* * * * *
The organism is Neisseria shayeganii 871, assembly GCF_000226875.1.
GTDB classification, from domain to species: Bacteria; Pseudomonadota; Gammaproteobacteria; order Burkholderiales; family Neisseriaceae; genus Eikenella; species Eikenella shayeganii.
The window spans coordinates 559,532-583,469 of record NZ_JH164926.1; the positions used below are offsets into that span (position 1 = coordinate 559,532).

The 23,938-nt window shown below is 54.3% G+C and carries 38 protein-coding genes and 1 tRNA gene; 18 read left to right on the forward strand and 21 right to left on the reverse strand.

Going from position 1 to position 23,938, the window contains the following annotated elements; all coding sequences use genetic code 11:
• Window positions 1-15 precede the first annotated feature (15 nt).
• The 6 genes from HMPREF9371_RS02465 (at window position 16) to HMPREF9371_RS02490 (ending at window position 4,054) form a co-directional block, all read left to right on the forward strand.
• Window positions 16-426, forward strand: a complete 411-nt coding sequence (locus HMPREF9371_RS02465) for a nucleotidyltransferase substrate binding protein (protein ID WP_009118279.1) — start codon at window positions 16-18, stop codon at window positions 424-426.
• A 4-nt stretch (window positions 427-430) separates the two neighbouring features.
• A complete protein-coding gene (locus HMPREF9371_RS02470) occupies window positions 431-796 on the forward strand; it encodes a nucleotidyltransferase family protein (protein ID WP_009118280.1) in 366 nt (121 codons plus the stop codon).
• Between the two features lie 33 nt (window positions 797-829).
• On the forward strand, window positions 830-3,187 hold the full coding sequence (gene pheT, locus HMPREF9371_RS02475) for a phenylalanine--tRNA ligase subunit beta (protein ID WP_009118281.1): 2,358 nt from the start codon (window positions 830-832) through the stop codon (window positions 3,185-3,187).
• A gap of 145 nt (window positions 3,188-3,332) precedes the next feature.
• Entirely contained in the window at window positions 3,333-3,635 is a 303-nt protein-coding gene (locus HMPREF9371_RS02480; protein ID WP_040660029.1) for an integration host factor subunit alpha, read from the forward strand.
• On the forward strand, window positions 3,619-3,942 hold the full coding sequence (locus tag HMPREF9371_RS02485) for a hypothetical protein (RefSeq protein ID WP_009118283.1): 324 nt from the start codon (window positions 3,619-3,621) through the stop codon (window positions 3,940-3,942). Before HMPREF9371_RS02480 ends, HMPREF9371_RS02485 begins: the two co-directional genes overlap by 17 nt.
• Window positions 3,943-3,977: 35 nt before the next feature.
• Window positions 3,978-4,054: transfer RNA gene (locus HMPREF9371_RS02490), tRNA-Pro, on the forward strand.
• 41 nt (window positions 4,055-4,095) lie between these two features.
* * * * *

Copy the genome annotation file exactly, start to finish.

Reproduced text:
The organism is Neisseria shayeganii 871, assembly GCF_000226875.1.
GTDB classification, from domain to species: Bacteria; Pseudomonadota; Gammaproteobacteria; order Burkholderiales; family Neisseriaceae; genus Eikenella; species Eikenella shayeganii.
The window spans coordinates 559,532-583,469 of record NZ_JH164926.1; the positions used below are offsets into that span (position 1 = coordinate 559,532).

The 23,938-nt window shown below is 54.3% G+C and carries 38 protein-coding genes and 1 tRNA gene; 18 read left to right on the forward strand and 21 right to left on the reverse strand.

Going from position 1 to position 23,938, the window contains the following annotated elements; all coding sequences use genetic code 11:
• Window positions 1-15 precede the first annotated feature (15 nt).
• The 6 genes from HMPREF9371_RS02465 (at window position 16) to HMPREF9371_RS02490 (ending at window position 4,054) form a co-directional block, all read left to right on the forward strand.
• Window positions 16-426, forward strand: a complete 411-nt coding sequence (locus HMPREF9371_RS02465) for a nucleotidyltransferase substrate binding protein (protein ID WP_009118279.1) — start codon at window positions 16-18, stop codon at window positions 424-426.
• A 4-nt stretch (window positions 427-430) separates the two neighbouring features.
• A complete protein-coding gene (locus HMPREF9371_RS02470) occupies window positions 431-796 on the forward strand; it encodes a nucleotidyltransferase family protein (protein ID WP_009118280.1) in 366 nt (121 codons plus the stop codon).
• Between the two features lie 33 nt (window positions 797-829).
• On the forward strand, window positions 830-3,187 hold the full coding sequence (gene pheT, locus HMPREF9371_RS02475) for a phenylalanine--tRNA ligase subunit beta (protein ID WP_009118281.1): 2,358 nt from the start codon (window positions 830-832) through the stop codon (window positions 3,185-3,187).
• A gap of 145 nt (window positions 3,188-3,332) precedes the next feature.
• Entirely contained in the window at window positions 3,333-3,635 is a 303-nt protein-coding gene (locus HMPREF9371_RS02480; protein ID WP_040660029.1) for an integration host factor subunit alpha, read from the forward strand.
• On the forward strand, window positions 3,619-3,942 hold the full coding sequence (locus tag HMPREF9371_RS02485) for a hypothetical protein (RefSeq protein ID WP_009118283.1): 324 nt from the start codon (window positions 3,619-3,621) through the stop codon (window positions 3,940-3,942). Before HMPREF9371_RS02480 ends, HMPREF9371_RS02485 begins: the two co-directional genes overlap by 17 nt.
• Window positions 3,943-3,977: 35 nt before the next feature.
• Window positions 3,978-4,054: transfer RNA gene (locus HMPREF9371_RS02490), tRNA-Pro, on the forward strand.
• 41 nt (window positions 4,055-4,095) lie between these two features.